10.
Infect Genet Evol ; 43: 338-42, 2016 09.
Artigo em Inglês | MEDLINE | ID: mdl-27237948

RESUMO

Here we report the genome of a novel rotavirus A (RVA) strain detected in a stool sample collected during routine surveillance by the Centers for Disease Control and Prevention's New Vaccine Surveillance Network. The strain, RVA/human-wt/USA/2012741499/2012/G24P[14], has a genomic constellation of G24-P[14]-I2-R2-C2-M2-A3-N2-T9-E2-H3. The VP2, VP3, VP7 and NSP3 genes cluster phylogenetically with bovine strains. The other genes occupy mixed clades containing animal and human strains. Strain RVA/human-wt/USA/2012741499/2012/G24P[14] most likely is the product of interspecies transmission and reassortment events. This is the second report of the G24 genotype and the first report of the G24P[14] genotype combination in humans.


Assuntos
Genoma Viral , Genótipo , Filogenia , Vírus Reordenados/genética , Rotavirus/genética , Proteínas não Estruturais Virais/genética , Animais , Bovinos , Pré-Escolar , Sequenciamento de Nucleotídeos em Larga Escala , Humanos , Masculino , Vírus Reordenados/classificação , Rotavirus/classificação , Infecções por Rotavirus/virologia , Texas
11.
PeerJ ; 4: e1560, 2016.
Artigo em Inglês | MEDLINE | ID: mdl-26839745

RESUMO

Background. Group A rotavirus (RVA) infection is the major cause of acute gastroenteritis (AGE) in young children worldwide. Introduction of two live-attenuated rotavirus vaccines, RotaTeq® and Rotarix®, has dramatically reduced RVA associated AGE and mortality in developed as well as in many developing countries. High-throughput methods are needed to genotype rotavirus wild-type strains and to identify vaccine strains in stool samples. Quantitative RT-PCR assays (qRT-PCR) offer several advantages including increased sensitivity, higher throughput, and faster turnaround time. Methods. In this study, a one-step multiplex qRT-PCR assay was developed to detect and genotype wild-type strains and vaccine (Rotarix® and RotaTeq®) rotavirus strains along with an internal processing control (Xeno or MS2 RNA). Real-time RT-PCR assays were designed for VP7 (G1, G2, G3, G4, G9, G12) and VP4 (P[4], P[6] and P[8]) genotypes. The multiplex qRT-PCR assay also included previously published NSP3 qRT-PCR for rotavirus detection and Rotarix® NSP2 and RotaTeq® VP6 qRT-PCRs for detection of Rotarix® and RotaTeq® vaccine strains respectively. The multiplex qRT-PCR assay was validated using 853 sequence confirmed stool samples and 24 lab cultured strains of different rotavirus genotypes. By using thermostable rTth polymerase enzyme, dsRNA denaturation, reverse transcription (RT) and amplification (PCR) steps were performed in single tube by uninterrupted thermocycling profile to reduce chances of sample cross contamination and for rapid generation of results. For quantification, standard curves were generated using dsRNA transcripts derived from RVA gene segments. Results. The VP7 qRT-PCRs exhibited 98.8-100% sensitivity, 99.7-100% specificity, 85-95% efficiency and a limit of detection of 4-60 copies per singleplex reaction. The VP7 qRT-PCRs exhibited 81-92% efficiency and limit of detection of 150-600 copies in multiplex reactions. The VP4 qRT-PCRs exhibited 98.8-100% sensitivity, 100% specificity, 86-89% efficiency and a limit of detection of 12-400 copies per singleplex reactions. The VP4 qRT-PCRs exhibited 82-90% efficiency and limit of detection of 120-4000 copies in multiplex reaction. Discussion. The one-step multiplex qRT-PCR assay will facilitate high-throughput rotavirus genotype characterization for monitoring circulating rotavirus wild-type strains causing rotavirus infections, determining the frequency of Rotarix® and RotaTeq® vaccine strains and vaccine-derived reassortants associated with AGE, and help to identify novel rotavirus strains derived by reassortment between vaccine and wild-type strains.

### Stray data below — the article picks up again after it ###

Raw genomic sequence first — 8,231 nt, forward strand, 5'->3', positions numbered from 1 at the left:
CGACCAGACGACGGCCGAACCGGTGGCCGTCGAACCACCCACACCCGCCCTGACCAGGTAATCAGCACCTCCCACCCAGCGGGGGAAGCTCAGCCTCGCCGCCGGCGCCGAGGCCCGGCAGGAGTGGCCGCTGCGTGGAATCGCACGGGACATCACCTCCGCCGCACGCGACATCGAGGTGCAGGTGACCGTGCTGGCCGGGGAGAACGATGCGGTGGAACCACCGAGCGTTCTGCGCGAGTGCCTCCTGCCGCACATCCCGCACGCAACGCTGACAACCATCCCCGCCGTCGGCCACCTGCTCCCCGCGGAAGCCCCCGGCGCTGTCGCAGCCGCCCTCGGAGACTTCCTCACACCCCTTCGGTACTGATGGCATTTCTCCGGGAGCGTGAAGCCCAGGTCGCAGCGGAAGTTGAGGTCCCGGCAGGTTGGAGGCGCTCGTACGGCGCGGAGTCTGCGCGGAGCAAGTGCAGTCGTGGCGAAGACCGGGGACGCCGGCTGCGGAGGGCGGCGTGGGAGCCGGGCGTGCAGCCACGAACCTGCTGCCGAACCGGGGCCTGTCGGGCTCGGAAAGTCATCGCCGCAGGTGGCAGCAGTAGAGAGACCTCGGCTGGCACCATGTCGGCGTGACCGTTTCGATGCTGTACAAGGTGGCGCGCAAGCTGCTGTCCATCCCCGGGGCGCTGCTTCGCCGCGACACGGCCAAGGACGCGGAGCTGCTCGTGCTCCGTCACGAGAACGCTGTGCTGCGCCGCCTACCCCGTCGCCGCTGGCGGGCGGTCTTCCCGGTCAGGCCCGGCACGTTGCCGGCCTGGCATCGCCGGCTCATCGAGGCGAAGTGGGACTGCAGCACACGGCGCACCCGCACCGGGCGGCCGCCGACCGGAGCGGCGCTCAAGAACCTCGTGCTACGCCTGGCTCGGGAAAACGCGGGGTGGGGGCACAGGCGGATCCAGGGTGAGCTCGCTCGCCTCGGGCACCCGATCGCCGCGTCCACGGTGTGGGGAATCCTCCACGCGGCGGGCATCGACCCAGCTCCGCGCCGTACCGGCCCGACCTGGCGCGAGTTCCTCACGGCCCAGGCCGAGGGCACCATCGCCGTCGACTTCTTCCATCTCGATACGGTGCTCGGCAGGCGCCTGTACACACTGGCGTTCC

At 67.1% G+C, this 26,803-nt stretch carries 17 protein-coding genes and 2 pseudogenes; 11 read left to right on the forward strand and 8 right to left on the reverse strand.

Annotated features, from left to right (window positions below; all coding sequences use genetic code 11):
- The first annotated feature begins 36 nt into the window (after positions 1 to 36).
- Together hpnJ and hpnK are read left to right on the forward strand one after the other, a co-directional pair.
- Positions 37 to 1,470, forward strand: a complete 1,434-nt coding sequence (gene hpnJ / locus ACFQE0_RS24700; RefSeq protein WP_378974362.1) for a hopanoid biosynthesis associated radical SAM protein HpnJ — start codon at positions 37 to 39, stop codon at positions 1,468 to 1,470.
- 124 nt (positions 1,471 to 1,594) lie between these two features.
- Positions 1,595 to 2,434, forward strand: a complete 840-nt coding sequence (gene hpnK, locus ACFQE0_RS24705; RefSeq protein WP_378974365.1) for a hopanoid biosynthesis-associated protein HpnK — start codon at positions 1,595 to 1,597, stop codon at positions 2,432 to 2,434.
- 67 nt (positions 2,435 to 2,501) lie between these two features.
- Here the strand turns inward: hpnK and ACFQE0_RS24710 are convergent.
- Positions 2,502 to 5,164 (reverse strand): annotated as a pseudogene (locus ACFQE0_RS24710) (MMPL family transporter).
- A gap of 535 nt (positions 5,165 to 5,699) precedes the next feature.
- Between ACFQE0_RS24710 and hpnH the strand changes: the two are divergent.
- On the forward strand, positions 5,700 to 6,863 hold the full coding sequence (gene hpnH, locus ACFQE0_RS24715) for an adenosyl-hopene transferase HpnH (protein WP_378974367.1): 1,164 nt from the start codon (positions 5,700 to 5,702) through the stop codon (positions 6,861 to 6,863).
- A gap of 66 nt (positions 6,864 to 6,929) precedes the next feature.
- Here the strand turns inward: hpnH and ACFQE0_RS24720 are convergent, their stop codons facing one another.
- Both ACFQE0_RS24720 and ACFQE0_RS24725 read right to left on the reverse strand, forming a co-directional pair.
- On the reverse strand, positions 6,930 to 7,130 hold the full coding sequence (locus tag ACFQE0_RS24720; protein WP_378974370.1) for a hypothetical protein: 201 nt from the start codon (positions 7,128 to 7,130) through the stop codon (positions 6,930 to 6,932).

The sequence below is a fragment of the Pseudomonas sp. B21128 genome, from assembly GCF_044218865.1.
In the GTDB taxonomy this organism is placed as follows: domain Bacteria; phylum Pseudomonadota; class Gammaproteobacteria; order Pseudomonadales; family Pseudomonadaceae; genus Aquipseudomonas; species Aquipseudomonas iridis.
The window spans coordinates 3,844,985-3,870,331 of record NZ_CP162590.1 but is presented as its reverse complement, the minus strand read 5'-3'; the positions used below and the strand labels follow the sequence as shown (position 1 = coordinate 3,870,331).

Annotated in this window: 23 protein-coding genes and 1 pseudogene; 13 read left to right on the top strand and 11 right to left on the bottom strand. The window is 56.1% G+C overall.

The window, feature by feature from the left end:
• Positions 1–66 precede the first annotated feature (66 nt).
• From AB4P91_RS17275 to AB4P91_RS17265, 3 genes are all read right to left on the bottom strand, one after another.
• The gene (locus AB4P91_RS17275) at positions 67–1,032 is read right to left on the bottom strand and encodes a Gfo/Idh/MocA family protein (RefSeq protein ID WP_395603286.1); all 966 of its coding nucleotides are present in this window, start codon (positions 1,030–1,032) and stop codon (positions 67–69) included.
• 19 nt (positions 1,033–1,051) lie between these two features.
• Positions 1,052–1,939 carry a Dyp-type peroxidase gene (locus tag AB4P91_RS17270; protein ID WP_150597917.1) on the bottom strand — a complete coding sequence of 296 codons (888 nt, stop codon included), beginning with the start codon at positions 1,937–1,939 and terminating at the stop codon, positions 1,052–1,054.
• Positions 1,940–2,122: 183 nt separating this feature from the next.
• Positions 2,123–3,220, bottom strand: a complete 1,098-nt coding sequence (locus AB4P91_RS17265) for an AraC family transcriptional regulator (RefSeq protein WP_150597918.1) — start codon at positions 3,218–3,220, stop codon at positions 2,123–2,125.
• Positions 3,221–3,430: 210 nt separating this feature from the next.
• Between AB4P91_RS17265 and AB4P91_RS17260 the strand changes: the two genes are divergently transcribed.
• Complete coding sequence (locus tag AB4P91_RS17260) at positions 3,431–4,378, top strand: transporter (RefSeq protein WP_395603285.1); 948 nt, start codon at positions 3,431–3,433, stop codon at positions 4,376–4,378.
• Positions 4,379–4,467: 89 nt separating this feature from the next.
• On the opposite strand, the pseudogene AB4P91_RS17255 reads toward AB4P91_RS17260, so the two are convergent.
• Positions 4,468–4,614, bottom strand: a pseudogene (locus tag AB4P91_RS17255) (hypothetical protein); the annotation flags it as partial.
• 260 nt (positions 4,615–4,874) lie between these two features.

12.
J Gen Virol ; 97(2): 389-402, 2016 Feb.
Artigo em Inglês | MEDLINE | ID: mdl-26590163

RESUMO